Transformative Power

Moses was changed internally and externally by his experience on Mt. Sinai.

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Provided by the Jewish Theological Seminary, a Conservative rabbinical seminary and university of Jewish studies.

The story is told about Franz Kafka that the last time he visited Berlin, he chanced upon a little girl in a park awash in tears. When he inquired as to the reason for her distress, she sobbed that she had lost her doll. Compassionately, Kafka countered that not to be the case. The doll had merely gone on a trip and, in fact, Kafka met her as she was about to leave. He promised that if the little girl would return to the park the next day, he would bring her a letter from her doll. And so Kafka did for several weeks, arriving each morning at the park with a letter for his new friend.

As his tuberculosis worsened, Kafka decided to return to Prague where he would soon die at age 41, but not before buying the girl another doll. Along with the doll came a letter in which Kafka insisted that this was the doll that belonged to his friend. Admittedly, she looked different, but then on her long trip the doll had seen many remarkable sights and gone through many searing experiences. Life had changed her appearance. (Jack Wertheimer, ed., The Uses of Tradition, p. 279).

Life-Altering Experiences

Of the many meanings in this profound parable I wish to focus on the most obvious: that a transformative experience alters us externally as well as internally. This is the point of the closing narrative of our parashah. The second time that Moses ascends Mount Sinai to get the Ten Commandments--that is after the debacle of the golden calf--the Torah uncharacteristically gives us a profusion of details. In contrast to the brevity of description pertaining to his first ascent (Exodus 19:18-25; 24:1-4;31:18), the Torah now divulges that Moses stayed atop the mountain for 40 days and 40 nights without eating a morsel of bread or drinking a sip of water (34:28).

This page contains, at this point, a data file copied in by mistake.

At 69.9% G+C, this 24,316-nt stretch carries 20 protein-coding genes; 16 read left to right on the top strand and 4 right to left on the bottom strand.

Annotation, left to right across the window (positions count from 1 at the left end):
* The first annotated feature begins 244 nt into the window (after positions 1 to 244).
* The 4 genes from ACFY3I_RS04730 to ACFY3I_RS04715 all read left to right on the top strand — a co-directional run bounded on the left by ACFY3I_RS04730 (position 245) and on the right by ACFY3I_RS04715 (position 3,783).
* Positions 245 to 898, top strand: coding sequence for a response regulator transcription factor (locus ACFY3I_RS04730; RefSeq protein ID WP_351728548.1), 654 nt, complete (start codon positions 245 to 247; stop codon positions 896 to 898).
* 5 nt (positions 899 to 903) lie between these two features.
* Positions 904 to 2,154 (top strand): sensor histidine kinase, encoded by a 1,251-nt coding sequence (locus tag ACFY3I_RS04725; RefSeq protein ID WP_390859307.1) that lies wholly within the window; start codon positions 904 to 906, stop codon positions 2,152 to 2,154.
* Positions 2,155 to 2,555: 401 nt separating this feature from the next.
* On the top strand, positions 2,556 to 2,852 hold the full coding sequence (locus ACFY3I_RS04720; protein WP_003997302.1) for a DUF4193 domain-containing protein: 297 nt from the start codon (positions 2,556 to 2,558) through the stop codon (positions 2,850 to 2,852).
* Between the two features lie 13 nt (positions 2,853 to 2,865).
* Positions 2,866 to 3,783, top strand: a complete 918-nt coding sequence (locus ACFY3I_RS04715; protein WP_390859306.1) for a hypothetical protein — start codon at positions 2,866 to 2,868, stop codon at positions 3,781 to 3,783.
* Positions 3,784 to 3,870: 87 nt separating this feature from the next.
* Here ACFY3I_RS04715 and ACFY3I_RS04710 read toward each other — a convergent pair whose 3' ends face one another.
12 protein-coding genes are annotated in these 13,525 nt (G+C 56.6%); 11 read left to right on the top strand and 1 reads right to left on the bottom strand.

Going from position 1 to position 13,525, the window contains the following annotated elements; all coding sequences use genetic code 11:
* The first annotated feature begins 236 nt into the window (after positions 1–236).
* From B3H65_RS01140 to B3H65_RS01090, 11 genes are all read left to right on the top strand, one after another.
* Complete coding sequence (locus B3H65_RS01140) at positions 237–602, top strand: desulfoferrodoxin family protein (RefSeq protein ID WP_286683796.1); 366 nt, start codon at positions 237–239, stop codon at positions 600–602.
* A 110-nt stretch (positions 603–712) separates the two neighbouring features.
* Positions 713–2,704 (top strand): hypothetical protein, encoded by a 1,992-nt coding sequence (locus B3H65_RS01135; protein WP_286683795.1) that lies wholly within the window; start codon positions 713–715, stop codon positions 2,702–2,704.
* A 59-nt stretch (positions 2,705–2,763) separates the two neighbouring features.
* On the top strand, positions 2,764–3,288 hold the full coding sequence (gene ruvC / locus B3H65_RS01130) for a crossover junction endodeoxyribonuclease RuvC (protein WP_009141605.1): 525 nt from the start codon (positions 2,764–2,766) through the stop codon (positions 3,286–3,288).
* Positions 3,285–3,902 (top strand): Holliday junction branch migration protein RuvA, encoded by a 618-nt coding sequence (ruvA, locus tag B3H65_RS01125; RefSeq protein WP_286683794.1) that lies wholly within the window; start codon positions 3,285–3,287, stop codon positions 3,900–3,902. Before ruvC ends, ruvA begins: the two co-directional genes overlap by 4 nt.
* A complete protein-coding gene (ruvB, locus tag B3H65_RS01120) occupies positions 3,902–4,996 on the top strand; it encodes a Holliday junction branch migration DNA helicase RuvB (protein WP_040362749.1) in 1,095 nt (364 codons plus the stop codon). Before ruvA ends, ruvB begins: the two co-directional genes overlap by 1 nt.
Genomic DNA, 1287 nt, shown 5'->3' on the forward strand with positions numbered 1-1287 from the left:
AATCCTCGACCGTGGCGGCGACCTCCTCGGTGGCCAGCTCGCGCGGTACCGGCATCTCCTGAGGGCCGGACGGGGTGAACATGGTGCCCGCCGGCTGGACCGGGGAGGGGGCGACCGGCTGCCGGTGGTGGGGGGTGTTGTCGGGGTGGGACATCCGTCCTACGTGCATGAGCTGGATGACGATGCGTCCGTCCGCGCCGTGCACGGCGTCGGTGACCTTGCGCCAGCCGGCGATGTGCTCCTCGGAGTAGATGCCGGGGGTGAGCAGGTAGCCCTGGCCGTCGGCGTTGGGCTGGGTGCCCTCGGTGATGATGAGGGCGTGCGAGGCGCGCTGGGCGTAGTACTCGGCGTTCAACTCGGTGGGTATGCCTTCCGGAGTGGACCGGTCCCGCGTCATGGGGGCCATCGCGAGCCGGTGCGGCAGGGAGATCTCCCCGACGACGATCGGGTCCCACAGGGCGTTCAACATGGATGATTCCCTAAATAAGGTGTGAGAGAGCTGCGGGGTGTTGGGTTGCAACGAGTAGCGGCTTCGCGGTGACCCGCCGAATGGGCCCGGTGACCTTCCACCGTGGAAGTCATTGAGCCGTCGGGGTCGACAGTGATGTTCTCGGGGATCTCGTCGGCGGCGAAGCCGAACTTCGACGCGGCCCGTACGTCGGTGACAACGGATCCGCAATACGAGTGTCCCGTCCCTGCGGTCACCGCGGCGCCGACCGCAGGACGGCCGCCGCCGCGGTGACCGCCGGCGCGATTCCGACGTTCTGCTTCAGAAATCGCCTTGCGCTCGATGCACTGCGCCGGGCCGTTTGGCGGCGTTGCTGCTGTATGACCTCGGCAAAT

The intensity of this experience of the divine sets Moses' face aglow permanently, striking his people with fear. Thereafter, Moses would cover his face with a veil, except when he entered the Tent of Meeting to talk with God or when he addressed the nation (34:29-35).

This exceptional passage is marked by vocabulary equally rare. While the noun keren--meaning "horn"--shows up often in the Tanakh [Bible], the verb karan (same consonants), meaning "to emit rays," appears only here. Hence the mistranslation by the Vulgate to the effect that Moses came down with horns, a sign of sanctity. Similarly the noun for "veil" masveh, is unique to our narrative. Clearly, subject and language join to underscore the impact on Moses of being in God's presence for an extended period of time.

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Rabbi Ismar Schorsch

Rabbi Ismar Schorsch served as chancellor of the Jewish Theological Seminary.